Mr. Bragman has argued that there are a number of details of the construction plans that have not yet been enumerated specifically, and that the town would cause no delay to the project by waiting until a state review of the cable landing plans is concluded later this year.
“I cannot join in voting for the resolution on the grounds that I have stated previously that I think our action should await the Public Service Commission findings,” Mr. Bragman said on Thursday before voting against signing the easement and abstaining from a vote on the host community agreement. “I think we’ve seen the time we’ve taken to get to this point has helped us better understand the project and I think that would continue.”
Councilman David Lys, who had voted with Mr. Bragman in 2018 against an earlier “memorializing” resolution in support of the wind farm proposal, said that he would support signing the easements but harbored concerns about the full breadth of the offshore wind development that is in the pipeline for the waters southeast of Montauk — a critical region for Montauk’s commercial fishing fleet.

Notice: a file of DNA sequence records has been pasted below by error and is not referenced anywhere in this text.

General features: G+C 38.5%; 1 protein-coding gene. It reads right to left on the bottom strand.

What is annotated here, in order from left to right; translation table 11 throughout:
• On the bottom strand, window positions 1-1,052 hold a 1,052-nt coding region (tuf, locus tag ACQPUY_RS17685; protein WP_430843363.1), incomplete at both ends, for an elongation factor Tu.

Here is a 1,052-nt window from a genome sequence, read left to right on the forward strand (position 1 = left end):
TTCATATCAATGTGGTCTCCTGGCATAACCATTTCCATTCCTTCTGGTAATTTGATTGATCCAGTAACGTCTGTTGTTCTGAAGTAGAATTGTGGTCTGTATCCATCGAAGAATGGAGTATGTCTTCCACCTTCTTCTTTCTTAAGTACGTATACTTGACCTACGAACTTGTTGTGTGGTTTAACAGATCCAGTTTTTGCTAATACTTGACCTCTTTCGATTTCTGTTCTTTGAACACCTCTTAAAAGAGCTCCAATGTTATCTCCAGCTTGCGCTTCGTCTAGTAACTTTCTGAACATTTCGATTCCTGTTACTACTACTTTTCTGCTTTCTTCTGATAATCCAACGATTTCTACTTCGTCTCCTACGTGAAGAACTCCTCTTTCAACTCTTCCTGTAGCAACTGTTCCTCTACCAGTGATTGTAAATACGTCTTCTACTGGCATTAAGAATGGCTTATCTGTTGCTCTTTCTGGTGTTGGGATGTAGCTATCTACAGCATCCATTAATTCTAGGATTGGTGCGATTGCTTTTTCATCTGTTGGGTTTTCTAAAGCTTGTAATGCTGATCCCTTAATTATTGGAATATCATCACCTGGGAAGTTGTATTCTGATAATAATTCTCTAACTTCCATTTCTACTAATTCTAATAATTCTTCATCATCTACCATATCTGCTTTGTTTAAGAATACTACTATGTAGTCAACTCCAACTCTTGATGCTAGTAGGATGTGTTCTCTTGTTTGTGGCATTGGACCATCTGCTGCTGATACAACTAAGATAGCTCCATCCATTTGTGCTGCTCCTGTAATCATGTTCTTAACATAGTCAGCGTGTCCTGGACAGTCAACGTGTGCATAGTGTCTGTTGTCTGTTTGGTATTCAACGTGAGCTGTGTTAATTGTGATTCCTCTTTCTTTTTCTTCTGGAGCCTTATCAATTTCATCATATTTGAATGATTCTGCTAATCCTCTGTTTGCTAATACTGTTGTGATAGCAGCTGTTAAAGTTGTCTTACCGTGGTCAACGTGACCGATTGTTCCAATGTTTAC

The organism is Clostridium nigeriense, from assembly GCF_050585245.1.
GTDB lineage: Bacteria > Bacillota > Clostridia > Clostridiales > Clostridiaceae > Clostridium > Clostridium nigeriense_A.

“It is the cumulative effects of all the offshore wind projects that I am concerned with,” he said, rattling off a list of wind farm projects slated for the northeast that could ultimately total some 2,000 of the 700-foot-tall turbines and the concerns for noise impacts they may have on fish migrations and the hazards they pose to fishing boats. “This is not the end of the process, But that is no reason to delay taking a vote today … We have to listen to the peel we agree with, but also the ones we don’t. I believe that offshore wind, commercial fishermen and other ocean users are capable of coexisting together.”